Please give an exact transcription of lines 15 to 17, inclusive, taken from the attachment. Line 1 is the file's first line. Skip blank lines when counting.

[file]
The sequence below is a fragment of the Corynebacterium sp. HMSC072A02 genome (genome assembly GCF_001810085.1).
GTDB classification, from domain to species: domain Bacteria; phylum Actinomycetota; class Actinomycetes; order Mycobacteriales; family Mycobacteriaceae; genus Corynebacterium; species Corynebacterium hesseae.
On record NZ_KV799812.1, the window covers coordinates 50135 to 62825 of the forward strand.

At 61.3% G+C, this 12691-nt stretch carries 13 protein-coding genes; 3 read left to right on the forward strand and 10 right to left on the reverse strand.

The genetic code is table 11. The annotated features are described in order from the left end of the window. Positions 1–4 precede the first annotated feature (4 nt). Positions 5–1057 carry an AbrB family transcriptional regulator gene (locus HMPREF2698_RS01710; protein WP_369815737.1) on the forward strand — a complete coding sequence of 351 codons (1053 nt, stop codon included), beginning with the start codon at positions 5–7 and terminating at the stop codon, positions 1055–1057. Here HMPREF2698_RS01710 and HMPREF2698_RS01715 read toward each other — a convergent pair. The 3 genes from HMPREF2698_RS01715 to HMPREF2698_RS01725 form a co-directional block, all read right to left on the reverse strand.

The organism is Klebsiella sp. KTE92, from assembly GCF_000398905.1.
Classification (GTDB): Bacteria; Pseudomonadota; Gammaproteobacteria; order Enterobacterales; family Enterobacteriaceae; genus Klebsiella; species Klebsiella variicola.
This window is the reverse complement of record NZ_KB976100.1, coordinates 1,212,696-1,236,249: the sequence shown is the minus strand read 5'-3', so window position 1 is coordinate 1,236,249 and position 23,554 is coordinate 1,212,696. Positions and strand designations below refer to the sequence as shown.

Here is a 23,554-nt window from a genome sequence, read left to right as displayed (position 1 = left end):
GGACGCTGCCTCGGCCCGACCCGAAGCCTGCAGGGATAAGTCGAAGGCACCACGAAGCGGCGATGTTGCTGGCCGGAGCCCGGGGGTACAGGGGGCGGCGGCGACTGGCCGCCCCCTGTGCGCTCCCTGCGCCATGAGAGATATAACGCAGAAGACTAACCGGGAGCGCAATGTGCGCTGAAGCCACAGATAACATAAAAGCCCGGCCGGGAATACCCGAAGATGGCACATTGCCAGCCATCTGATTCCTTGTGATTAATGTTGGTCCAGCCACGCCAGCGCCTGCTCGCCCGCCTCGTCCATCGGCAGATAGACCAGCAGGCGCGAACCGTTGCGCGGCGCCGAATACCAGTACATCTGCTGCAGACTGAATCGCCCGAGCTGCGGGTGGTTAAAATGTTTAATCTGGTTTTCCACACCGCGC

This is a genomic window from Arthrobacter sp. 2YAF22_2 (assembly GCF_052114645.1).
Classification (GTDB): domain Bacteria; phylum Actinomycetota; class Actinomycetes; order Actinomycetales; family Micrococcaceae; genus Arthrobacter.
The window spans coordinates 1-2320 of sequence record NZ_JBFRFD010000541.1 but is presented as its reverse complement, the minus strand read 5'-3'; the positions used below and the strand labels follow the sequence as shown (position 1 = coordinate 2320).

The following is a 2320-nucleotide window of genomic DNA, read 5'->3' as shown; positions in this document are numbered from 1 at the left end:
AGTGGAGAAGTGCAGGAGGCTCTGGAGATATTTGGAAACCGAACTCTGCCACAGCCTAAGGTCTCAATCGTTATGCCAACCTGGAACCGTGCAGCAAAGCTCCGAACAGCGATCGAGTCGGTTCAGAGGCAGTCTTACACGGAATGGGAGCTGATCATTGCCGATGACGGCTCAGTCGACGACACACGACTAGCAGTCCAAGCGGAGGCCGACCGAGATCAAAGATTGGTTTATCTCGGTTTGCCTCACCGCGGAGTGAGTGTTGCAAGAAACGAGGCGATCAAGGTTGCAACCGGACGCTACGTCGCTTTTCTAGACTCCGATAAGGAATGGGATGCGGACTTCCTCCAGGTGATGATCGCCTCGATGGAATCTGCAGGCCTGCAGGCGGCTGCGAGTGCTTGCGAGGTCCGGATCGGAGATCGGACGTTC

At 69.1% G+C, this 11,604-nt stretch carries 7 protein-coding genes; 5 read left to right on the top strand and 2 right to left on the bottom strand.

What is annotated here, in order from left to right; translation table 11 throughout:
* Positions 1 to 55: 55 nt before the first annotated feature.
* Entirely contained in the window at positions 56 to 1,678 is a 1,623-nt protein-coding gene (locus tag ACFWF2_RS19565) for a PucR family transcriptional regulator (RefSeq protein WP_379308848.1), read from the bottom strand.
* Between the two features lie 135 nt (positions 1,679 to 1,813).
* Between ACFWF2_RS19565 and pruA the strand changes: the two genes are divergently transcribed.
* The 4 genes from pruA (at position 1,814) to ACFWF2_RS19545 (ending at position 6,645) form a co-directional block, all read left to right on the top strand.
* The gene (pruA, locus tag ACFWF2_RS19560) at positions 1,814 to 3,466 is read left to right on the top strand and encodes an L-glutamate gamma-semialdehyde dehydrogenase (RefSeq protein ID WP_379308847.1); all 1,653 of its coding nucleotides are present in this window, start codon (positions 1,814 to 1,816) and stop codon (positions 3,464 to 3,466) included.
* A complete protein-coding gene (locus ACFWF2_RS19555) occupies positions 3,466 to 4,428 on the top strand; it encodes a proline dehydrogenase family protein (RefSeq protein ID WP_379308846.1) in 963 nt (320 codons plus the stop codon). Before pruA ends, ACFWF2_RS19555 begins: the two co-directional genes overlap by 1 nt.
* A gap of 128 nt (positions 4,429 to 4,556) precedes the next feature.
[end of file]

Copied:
AGTGGAGAAGTGCAGGAGGCTCTGGAGATATTTGGAAACCGAACTCTGCCACAGCCTAAGGTCTCAATCGTTATGCCAACCTGGAACCGTGCAGCAAAGCTCCGAACAGCGATCGAGTCGGTTCAGAGGCAGTCTTACACGGAATGGGAGCTGATCATTGCCGATGACGGCTCAGTCGACGACACACGACTAGCAGTCCAAGCGGAGGCCGACCGAGATCAAAGATTGGTTTATCTCGGTTTGCCTCACCGCGGAGTGAGTGTTGCAAGAAACGAGGCGATCAAGGTTGCAACCGGACGCTACGTCGCTTTTCTAGACTCCGATAAGGAATGGGATGCGGACTTCCTCCAGGTGATGATCGCCTCGATGGAATCTGCAGGCCTGCAGGCGGCTGCGAGTGCTTGCGAGGTCCGGATCGGAGATCGGACGTTC

At 69.1% G+C, this 11,604-nt stretch carries 7 protein-coding genes; 5 read left to right on the top strand and 2 right to left on the bottom strand.

What is annotated here, in order from left to right; translation table 11 throughout: